"Like many in the civil rights movement, The Staples Singers drew on the spirituality and strength of the church to help gain social justice and to try to achieve equal rights. With this record, I hope to get across the same feeling, the same spirit and the same message as we did then – and to hopefully continue to make positive changes. Things are better but we're not where we need to be and we'll never turn back."
– Mavis Staples
Soul/gospel legend Mavis Staples recently completed work on 'We'll Never Turn Back,' the most personal and polemical album of her career. Set for April 24 release, the album was produced by Ry Cooder, and marks Mavis' debut for Anti- Records.
'We'll Never Turn Back' combines raw, emotional, contemporized versions of some of the freedom songs that provided the soundtrack to the civil rights movement of the 1950s/60s, along with other traditional songs, and new originals written by Mavis and Ry.
Soul music authority Rob Bowman ('Soulsville USA: The Story of Stax Records') listened to 'We'll Never Turn Back' and had this to say:
"For over fifty years, Mavis Staples has been a national treasure, working her vocal magic on the highways and byways of gospel, folk and soul music. With both her family group, the Staple Singers, and as a solo artist in her own right she has helped to define much of what is righteous and soulful in American music. In the early 1960s, the Staple Singers began to work with Dr. Martin Luther King singing in support of the Civil Rights movement.
With 'We'll Never Turn Back,' Mavis Staples has come full circle, singing songs that were seminal to a movement and time that helped form her as an artist. Alongside songs that were inextricably part of the Civil Rights movement, many of them associated with the Freedom Singers, Mavis co-wrote the title track with producer and guitarist extraordinaire Ry Cooder, sings a Cooder original, "I'll Be Rested," and opens the CD with a cover of bluesman J.B. Lenoir's "Down in Mississippi," connecting the disc to her own roots down South.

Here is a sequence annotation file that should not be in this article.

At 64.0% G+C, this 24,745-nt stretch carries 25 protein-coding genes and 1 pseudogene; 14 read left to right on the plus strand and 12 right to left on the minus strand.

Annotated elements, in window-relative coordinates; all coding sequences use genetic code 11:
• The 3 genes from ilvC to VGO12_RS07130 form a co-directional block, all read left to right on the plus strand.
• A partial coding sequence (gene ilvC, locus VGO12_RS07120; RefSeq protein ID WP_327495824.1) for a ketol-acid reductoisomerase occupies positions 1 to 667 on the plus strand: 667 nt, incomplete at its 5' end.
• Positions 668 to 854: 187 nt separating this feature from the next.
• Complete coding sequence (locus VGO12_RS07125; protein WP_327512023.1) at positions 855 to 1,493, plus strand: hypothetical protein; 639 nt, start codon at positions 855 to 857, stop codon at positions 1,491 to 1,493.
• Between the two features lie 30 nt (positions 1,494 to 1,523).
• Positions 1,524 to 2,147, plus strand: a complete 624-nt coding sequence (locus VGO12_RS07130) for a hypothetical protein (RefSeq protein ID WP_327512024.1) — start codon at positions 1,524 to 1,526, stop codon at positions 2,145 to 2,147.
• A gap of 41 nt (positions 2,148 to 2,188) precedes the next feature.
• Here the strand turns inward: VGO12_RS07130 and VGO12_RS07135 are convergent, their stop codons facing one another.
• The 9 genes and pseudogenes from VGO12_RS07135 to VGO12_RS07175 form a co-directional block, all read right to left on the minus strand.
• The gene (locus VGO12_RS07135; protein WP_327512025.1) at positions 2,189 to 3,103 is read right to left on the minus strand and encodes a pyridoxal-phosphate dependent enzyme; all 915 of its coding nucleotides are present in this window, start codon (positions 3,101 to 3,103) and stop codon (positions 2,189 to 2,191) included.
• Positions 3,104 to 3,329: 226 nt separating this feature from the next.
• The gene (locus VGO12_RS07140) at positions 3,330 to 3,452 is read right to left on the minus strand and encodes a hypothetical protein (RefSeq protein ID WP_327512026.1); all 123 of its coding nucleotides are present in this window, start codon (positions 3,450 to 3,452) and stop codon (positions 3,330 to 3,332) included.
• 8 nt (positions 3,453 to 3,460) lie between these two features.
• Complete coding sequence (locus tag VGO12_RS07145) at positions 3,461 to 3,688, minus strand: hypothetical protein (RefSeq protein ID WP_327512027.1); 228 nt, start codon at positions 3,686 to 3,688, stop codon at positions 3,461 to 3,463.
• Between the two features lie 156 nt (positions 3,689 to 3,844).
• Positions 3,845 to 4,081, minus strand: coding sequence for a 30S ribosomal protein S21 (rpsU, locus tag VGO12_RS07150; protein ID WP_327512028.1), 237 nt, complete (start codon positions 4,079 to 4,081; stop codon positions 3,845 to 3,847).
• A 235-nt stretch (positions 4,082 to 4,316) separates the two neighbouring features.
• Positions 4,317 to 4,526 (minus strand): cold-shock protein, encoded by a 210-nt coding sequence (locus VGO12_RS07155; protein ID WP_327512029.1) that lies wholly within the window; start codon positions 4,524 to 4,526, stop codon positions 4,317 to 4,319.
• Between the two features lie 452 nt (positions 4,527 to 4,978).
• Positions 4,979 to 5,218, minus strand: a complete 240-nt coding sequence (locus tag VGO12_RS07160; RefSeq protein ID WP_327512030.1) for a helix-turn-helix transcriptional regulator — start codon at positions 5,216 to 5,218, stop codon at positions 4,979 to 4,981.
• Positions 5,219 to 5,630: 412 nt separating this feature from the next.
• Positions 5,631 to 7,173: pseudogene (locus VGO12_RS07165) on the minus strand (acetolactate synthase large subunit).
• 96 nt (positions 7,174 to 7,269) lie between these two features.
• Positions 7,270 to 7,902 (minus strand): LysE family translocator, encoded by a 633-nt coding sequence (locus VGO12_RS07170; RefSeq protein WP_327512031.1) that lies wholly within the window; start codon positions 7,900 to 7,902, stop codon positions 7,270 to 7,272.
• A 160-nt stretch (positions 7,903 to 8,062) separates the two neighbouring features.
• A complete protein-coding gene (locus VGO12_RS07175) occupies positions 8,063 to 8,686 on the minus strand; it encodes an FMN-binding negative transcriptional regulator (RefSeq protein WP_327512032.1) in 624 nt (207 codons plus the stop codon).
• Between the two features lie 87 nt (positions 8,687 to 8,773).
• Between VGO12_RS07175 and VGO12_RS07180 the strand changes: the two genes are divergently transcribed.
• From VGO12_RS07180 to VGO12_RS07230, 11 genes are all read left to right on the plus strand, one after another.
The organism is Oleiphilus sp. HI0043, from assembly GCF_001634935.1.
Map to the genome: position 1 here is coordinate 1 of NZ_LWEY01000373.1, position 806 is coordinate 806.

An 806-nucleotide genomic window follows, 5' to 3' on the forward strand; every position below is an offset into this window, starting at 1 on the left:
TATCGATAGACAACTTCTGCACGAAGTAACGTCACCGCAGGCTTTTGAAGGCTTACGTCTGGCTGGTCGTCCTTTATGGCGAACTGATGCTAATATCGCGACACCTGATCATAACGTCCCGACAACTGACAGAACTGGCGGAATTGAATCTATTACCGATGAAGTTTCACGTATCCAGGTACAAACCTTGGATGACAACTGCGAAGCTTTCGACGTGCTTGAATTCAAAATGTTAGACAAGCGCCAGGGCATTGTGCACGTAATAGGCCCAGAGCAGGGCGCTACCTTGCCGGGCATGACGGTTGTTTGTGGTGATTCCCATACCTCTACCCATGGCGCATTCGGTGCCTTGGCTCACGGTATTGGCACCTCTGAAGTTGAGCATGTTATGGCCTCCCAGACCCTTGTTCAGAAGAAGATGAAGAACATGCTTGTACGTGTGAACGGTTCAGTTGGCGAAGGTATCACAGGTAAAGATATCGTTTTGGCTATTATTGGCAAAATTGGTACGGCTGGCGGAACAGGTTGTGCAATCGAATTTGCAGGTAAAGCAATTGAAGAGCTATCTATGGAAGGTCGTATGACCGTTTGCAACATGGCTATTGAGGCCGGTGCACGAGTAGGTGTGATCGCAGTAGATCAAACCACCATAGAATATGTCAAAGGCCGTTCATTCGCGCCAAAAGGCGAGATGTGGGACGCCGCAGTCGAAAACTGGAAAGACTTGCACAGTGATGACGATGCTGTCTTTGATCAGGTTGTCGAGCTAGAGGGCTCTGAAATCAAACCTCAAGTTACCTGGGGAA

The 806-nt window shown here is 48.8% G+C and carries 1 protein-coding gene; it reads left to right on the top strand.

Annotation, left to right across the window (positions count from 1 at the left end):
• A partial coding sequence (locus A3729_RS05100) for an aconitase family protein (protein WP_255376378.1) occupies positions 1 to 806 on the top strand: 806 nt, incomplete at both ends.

For many artists, such a project would be an exercise in recreating period pieces in much the same way that museums present the past as freeze-frame tableaux. Mavis takes a different path, personalizing the record, ad libbing spoken and sung commentary on several songs, connecting the lyrics to her own life, her family and, perhaps most tellingly, to the very real issues of today. Ry Cooder with the help of his son Joaquin, drummer Jim Keltner, bassist Mike Elizando, many of the original Freedom Singers and South African choir Ladysmith Black Mambazo, creates soundscapes for Mavis' deep-in-the-well, heart felt vocals that redefines much of the material while simultaneously casting it in a rich, vibrant deeply rooted past.
'We'll Never Turn Back' may have started off as an homage to a period in which everyday citizens exhibited incredible bravery and, in the process, wrought incredible changes to American society. It ended up being a deeply personal account of Mavis' life from childhood days in Mississippi, through the Civil Rights era and on up to her current anger and indignation over the fact that many Americans are still treated as second class citizens. The net result is perhaps her greatest life work and one of the most moving albums this writer has ever heard. If there is any justice, 'We'll Never Turn Back' will inspire many of us to find bravery in our own hearts, conquer the rampant apathy that blankets our society and take action to right the wrongs in our present day society."
1. "Down In Mississippi" (JB Lenoir)
2. "Eyes On The Prize" (Traditional)
3. "We Shall Not Be Moved" (Traditional)
4. "In The Mississippi River" (Marshall Jones)
5. "On My Way" (Traditional)
6. "This Little Light" (Traditional w/ lyrics & arr. by Ry Cooder)
7. "99 And A Half" (Traditional w/ lyrics & arr. by Ry Cooder)
8. "My Own Eyes" (Mavis Staples, Ry Cooder)
9. "Turn Me Around" (Traditional)
10. "We'll Never Turn Back" (Bertha Gober)
11. "I'll Be Rested" (Ry Cooder)
12. "Jesus Is On The Main Line" (Traditional)